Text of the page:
Get a glimpse into what has made Chip Kelly's no huddle attack work at both the college and professional level from a former assistant and current perennial New Hampshire HS Head Coach Jason Thomas.
By Sam Nichols
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Editor's Note: Last year when we published our No Huddle Special Report, we had the opportunity to interview many coaches. One of those interviews that sticks out was with former Chip Kelly Assistant at New Hampshire Jason Thomas. Coach Thomas just finished his fifth season as head football coach at Burr and Burton Academy. He has built a start-up program into a consistent playoff contender. In his five years at BBA the football program has been to the state semi-finals twice and was the runner-up in 2011. His offense has average 35.5 and 41 points over the past two seasons and his Quarterback won the Gatorade Player of the year in 2011. Jason played collegiate football at UMass. His coaching career began at Randolph-Macon College, then made stops at the University of New Hampshire (where he worked under Chip Kelly), The University at Buffalo and Middlebury College. X&O Labs
SN: OK coach. Thanks for taking the time to interview with us. Tell us what brought you to install the no huddle? What were you hoping to accomplish by adding this to your offense?
JT: I first learned about the no-huddle at the University of New Hampshire with then coach Chip Kelly. I really loved the speed of the offense, the amount of reps we were able to get during a single practice and I saw how it affected the defenses we played.
Really there are so many benefits of the no-huddle. Here is a list of the ones I hoped to bring to my program:
SN: Did switching to the no huddle have the effect on your team that you had expected? Any surprises either positively or negatively?
JT: Yes I think it was instrumental in our success. My school was 3-6 the year before I arrived and we went 8-2 my first year largely because we were the only team running the no-huddle. The offense improved by more than 15 points per game and we wore down our opponents as the game went on.
SN: That is quite a drastic change coach. Since you have been running the no huddle for a few years now, I am curious to hear about how much your system has changed over time.
JT: The system itself changed very little from year to year. If you have a sound system adjustments can be easily built in. However, I will say we are constantly looking for ways to play faster and disguise our signals better. We have progressed from one person signaling to now having two signalers and a person holding a play board. I also spend a great deal of time trying to refine how we practice our no-huddle to maximize our reps.
SN: What about your practices? How does being a no huddle team change the way that your team practices?
JT: We are able to get so many more reps. Our inside run, pass game and team segments are scripted and we get on average over two plays per minute. The best way to see how we practice is to look at one of our practice plans. (added below).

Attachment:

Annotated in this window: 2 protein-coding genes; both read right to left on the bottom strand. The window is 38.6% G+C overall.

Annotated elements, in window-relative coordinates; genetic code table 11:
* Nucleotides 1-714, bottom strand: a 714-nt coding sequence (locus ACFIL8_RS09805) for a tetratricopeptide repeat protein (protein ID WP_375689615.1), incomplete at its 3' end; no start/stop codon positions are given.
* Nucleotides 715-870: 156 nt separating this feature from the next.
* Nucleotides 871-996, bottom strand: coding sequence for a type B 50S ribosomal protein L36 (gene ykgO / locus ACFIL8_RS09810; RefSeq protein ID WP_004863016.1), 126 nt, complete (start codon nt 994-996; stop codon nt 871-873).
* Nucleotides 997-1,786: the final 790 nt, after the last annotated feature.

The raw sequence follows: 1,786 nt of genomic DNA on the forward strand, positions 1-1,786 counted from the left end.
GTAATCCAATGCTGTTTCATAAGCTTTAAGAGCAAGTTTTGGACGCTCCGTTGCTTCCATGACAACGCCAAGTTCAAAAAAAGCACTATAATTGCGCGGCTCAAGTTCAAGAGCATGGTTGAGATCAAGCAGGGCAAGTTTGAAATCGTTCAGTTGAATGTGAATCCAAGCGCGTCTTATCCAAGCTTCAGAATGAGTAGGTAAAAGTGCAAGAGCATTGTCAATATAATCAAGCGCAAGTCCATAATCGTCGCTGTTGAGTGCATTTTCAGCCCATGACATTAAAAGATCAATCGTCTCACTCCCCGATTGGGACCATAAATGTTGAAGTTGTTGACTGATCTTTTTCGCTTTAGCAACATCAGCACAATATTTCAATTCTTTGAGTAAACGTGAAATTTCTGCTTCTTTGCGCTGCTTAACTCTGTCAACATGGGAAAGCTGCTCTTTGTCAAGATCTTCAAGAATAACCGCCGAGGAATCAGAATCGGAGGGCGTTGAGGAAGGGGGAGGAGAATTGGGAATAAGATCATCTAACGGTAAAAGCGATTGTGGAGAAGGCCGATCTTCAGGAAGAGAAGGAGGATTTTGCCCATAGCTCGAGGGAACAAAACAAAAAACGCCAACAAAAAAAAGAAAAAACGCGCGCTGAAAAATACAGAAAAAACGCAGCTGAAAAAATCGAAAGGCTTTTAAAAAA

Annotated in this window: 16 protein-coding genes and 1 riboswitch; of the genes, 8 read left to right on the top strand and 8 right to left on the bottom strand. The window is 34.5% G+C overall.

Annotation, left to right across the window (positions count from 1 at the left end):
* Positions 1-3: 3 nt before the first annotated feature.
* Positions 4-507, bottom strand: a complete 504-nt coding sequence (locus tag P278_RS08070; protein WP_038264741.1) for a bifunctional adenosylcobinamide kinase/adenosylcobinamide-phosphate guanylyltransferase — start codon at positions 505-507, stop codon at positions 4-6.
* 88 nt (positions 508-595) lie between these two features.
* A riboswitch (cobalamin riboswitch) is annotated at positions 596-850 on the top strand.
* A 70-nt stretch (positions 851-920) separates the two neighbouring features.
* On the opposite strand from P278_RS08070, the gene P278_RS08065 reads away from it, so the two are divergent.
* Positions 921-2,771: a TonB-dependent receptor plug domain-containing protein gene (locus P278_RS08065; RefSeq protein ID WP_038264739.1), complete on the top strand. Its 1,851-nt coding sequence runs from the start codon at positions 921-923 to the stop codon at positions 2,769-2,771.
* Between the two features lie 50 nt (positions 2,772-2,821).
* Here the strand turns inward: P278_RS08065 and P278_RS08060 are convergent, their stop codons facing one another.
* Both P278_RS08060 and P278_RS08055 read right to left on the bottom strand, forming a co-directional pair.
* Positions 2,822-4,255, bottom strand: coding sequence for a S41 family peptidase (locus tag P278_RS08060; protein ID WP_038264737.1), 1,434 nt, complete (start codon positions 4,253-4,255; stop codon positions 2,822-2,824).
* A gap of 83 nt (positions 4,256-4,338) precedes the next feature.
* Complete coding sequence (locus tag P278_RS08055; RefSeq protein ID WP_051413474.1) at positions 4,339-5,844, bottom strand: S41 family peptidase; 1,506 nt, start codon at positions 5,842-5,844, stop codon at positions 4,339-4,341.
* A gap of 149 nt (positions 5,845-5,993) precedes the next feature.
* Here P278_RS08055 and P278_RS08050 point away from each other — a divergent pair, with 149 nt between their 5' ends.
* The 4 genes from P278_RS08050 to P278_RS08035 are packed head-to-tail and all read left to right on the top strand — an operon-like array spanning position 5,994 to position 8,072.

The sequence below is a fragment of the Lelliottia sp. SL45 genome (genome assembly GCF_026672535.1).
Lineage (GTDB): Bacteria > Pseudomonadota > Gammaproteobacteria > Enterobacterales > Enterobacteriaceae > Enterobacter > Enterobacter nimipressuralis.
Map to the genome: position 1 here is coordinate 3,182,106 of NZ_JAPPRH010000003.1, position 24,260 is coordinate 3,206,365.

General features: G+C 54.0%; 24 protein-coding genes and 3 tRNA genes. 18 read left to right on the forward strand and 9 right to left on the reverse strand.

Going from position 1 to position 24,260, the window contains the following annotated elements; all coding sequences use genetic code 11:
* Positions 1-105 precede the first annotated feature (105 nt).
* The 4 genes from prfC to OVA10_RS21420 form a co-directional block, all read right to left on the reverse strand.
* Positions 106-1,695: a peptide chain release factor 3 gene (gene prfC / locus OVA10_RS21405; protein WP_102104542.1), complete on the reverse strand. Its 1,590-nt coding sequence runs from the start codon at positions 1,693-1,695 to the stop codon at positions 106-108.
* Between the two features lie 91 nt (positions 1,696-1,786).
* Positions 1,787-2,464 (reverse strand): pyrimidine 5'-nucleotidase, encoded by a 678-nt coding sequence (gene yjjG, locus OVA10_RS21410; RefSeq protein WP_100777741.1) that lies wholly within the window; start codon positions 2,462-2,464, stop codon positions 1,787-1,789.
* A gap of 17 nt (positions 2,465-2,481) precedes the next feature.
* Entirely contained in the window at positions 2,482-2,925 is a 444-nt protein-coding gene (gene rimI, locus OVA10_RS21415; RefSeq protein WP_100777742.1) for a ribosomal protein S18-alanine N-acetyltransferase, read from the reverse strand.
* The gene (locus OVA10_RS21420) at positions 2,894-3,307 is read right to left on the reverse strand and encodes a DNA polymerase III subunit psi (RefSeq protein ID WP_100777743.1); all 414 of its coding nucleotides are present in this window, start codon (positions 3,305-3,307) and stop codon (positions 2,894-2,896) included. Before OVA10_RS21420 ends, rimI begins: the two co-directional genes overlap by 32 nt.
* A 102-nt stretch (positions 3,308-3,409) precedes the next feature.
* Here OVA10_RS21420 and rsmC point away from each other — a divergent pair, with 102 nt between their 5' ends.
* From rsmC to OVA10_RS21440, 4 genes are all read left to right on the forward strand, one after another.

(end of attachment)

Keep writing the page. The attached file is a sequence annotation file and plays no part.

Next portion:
SN: How have you seen defenses change over the years to account for your no huddle tempo? Has it worked?
JT: Yes. They had to. The now have to have a no-huddle call system to keep pace, package their subs and quickly exchange them, create a check system to respond to our ‘freeze’ cadence. We see a lot of base defenses or we are able to see where they are coming from because they do not disguise their stunts, blitzes or coverages as much.
SN: Do you believe that there are any factors that would keep a team from being successful at the no huddle? Some coaches point to things like weather, practice time, team depth and scheme as a detractor.
JT: You need to start with some talent on offense. You do not have to be a dominant team, but you need some talent or else you will get yourself into trouble fast. Depth can be an issue for small schools, but you should focus on getting the players set on offense with a few substitutions and if a lot of players have to play both ways sub them in on defense to keep them fresh, especially if the defense is less complicated.
SN: What is the biggest misconception about the no huddle?
JT: I think the biggest misconception about the no huddle is you have to be a spread team to be no-huddle. You can do it in any offense, but you have to be committed to it. You cannot have one foot in the water. It is a philosophy. If you do not have the guts to go all in, then a no-huddle offense is probably not for you. You have to give up your concerns about time of possession and believe that you can score enough to win because you can score faster than your opponent.
Also, that you have to sacrifice good defense to use the no-huddle your offense. Your defense might be on the field more but we are aggressive on defense as well and do a great job of creating turnovers and negative plays.
SN: That sounds perfect coach. I know many of the coaches in our survey were asking for ideas to make things move faster and this seems like it could work for everyone. Good stuff coach. Thanks again for your help on this project. We really appreciate it.
JT: No problem coach. I look forward to seeing the final project. Let me know if there is anything else you need.
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